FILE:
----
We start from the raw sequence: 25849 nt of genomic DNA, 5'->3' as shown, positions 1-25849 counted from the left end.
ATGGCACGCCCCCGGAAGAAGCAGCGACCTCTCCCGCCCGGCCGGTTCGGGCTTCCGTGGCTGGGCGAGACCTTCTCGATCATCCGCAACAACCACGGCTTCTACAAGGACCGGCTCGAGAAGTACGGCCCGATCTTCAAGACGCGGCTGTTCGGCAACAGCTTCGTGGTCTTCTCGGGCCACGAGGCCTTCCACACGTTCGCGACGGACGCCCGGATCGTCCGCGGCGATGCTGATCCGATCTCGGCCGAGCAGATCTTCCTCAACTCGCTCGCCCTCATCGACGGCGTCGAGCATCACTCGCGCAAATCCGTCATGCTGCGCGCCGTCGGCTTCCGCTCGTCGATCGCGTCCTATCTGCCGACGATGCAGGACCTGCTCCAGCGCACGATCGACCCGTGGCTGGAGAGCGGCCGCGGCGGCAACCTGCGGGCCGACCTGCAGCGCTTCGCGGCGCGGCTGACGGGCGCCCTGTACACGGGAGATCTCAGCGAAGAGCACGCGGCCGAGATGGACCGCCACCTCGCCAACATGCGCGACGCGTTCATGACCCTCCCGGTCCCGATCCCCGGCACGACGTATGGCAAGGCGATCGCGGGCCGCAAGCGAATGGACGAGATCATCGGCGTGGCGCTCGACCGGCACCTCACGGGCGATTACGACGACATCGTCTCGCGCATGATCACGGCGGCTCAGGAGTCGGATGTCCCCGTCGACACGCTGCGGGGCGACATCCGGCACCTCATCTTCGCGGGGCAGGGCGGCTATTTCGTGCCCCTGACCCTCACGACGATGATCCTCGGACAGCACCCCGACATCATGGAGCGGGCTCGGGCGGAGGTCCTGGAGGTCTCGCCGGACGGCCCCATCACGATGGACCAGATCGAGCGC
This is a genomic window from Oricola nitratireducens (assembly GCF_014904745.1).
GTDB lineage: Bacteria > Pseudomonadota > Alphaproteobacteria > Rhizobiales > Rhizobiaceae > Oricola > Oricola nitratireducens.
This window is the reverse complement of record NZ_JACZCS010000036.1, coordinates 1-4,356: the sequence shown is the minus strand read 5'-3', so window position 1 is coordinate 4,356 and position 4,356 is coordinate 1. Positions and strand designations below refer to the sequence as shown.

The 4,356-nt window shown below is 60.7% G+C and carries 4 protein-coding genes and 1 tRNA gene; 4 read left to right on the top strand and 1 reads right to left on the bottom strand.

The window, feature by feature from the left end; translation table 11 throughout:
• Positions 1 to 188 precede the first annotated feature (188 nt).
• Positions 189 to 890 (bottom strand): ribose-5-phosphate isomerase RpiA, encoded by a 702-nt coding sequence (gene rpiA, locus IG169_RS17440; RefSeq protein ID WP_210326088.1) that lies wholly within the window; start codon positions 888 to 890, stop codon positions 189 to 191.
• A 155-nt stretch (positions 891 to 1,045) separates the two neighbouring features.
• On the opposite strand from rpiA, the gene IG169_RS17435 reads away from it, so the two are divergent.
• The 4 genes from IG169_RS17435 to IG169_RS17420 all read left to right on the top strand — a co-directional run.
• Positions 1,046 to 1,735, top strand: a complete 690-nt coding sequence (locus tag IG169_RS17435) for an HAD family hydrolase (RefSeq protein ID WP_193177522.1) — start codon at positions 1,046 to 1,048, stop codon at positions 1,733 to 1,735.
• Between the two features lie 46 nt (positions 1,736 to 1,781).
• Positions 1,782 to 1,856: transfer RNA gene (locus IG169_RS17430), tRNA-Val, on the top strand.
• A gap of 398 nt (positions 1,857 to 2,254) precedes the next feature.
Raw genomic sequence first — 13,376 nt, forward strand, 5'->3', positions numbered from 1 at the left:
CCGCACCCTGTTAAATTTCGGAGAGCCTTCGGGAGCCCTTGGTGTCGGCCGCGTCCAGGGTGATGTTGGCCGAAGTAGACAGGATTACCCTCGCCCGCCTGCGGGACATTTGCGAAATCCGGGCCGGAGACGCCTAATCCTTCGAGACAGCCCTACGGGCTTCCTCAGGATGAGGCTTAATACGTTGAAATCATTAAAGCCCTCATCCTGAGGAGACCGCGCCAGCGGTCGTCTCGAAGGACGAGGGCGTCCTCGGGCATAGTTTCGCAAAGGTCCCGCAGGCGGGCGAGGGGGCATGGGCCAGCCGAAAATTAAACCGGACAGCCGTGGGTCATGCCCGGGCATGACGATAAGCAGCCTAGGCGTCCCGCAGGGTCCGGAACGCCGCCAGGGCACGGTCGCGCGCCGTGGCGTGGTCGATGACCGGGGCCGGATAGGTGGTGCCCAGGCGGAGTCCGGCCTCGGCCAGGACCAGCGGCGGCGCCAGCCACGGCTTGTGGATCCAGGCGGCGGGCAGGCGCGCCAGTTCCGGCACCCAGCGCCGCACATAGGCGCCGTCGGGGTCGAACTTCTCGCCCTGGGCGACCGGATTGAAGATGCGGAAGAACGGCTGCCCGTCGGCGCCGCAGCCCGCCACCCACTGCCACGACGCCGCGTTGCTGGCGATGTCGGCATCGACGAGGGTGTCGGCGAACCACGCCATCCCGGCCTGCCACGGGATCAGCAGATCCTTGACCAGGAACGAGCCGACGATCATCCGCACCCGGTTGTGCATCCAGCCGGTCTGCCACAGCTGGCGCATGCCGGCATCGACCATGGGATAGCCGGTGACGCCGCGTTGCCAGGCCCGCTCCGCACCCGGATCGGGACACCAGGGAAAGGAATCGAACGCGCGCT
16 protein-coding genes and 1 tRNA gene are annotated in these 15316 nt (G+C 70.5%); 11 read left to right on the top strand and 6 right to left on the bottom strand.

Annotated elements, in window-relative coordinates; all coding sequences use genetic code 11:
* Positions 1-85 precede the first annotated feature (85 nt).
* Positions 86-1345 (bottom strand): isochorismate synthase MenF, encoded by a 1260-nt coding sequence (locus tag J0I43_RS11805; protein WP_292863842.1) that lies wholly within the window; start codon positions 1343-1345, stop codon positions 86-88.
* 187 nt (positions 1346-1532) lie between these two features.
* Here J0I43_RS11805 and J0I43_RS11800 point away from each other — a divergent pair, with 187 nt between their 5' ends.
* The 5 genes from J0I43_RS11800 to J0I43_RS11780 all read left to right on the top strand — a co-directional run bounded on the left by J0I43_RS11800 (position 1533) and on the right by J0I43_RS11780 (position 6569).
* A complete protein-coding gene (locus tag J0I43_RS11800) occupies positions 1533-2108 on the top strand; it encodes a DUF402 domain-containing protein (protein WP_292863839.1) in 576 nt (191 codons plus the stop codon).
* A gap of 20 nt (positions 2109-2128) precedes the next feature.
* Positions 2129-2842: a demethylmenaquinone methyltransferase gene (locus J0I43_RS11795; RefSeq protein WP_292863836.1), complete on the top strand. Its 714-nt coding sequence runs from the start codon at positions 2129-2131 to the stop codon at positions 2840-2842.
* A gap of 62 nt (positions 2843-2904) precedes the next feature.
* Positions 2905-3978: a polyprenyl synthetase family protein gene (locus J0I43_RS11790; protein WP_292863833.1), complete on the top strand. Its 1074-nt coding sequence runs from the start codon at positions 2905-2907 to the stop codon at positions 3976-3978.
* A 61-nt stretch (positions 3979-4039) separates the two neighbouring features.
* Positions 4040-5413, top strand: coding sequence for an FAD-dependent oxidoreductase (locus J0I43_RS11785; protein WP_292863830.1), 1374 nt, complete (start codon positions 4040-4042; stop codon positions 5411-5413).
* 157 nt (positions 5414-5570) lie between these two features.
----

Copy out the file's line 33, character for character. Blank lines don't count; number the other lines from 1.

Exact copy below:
* 157 nt (positions 5414-5570) lie between these two features.